# Invertible Convolutions

Recently, the Machine Learning community has become more focused on finding invertible transformations. One of the benefits of invertible transformations is that the change of variable formula holds:

$$p_X(x) = p_Z(z) \left | \frac{dz}{dx} \right|, \quad z = f(x),$$

which admits the optimization of a complicated likelihood $p_X(\cdot)$ via a simple, tractable one: $p_Z(\cdot)$. Glow introduced invertible $1 \times 1$ convolutions and i-ResNet introduced invertible residual connections.

Our work aims to invert the convolution operation1 itself. In other words, we want to be able to find the inverse convolution, sometimes referred to as a deconvolution. We introduce three methods: i) emerging convolutions for invertible zero-padded convolutions, ii) invertible periodic convolutions, and iii) stable and flexible $1 \times 1$ convolutions. For details, check out paper or code.

### Standard convolutions

To understand how, let’s first study a deep learning convolution. We will assume our kernel $\mathbf{w}$ and input $\mathbf{x}$ are both single channel with height 3 and width 3 pixels. Also, we will assume 1 pixel wide zero padding. It turns out, this convolution (depicted left), can be expressed as a matrix multiplication (right):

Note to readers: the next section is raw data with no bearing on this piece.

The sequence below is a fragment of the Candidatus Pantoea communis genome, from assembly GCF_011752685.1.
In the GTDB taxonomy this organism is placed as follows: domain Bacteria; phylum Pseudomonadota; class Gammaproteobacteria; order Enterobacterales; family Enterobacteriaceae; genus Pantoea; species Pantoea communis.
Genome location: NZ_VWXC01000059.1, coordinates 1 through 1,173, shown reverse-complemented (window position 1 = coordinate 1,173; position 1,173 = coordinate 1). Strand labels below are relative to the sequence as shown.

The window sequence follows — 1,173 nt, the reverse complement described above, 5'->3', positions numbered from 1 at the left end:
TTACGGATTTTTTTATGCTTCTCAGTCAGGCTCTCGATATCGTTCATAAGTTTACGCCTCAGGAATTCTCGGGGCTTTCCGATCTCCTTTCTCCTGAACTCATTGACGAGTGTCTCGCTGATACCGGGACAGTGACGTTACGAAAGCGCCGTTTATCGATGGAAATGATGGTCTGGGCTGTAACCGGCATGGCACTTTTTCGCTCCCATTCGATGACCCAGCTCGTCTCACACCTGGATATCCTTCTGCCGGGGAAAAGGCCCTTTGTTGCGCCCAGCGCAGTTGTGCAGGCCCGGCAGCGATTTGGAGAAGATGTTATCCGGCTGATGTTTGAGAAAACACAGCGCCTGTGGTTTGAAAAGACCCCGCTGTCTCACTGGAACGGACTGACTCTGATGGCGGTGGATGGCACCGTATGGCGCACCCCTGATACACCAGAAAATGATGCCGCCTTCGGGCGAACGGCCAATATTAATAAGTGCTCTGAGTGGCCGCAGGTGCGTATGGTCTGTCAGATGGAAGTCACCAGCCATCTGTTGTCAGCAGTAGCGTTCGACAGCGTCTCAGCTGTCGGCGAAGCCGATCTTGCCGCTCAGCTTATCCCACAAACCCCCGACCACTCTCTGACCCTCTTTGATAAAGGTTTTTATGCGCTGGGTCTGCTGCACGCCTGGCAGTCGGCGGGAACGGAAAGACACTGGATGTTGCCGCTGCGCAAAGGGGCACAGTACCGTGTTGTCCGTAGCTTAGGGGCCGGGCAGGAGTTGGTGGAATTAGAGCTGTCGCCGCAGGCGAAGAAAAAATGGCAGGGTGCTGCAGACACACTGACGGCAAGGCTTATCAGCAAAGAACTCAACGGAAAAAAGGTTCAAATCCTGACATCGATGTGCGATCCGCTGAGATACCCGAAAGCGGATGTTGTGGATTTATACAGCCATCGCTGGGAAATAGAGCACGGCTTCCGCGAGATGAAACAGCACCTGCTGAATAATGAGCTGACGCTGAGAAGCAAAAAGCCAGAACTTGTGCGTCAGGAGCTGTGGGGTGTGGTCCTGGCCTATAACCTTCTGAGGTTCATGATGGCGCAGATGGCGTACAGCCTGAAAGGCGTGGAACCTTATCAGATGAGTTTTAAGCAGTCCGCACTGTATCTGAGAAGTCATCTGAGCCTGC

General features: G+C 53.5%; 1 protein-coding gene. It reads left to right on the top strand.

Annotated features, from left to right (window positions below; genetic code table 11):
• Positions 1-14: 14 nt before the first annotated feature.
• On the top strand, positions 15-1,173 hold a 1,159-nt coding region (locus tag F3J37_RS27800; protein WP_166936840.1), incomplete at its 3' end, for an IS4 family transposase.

Going further, we can even visualize a multi-channel convolution. For clarity, we omit the value descriptions inside the filter. Let’s visualize a 2-channel convolution:

In this figure, the kernel and equivalent matrix are shown without the input. Implicitly, a vector ordering on the input $x$ was chosen to visualize this matrix. It is not very important what this ordering is, as it only determines the order in which the parameter values appear in the matrix.

Now that we have expressed everything as linear algebra, it seems we have solved the problem and we can find the inverse. However, for images of larger size, this matrix would grow quite quickly: It has dimensions $h w c \times h w c$, where $h$ is height, $w$ is width, and $c$ is number of channels. Therefore, even though inverting this matrix directly is technically possible, the growth of the matrix makes this practically infeasible.

#### Autoregressive Convolutions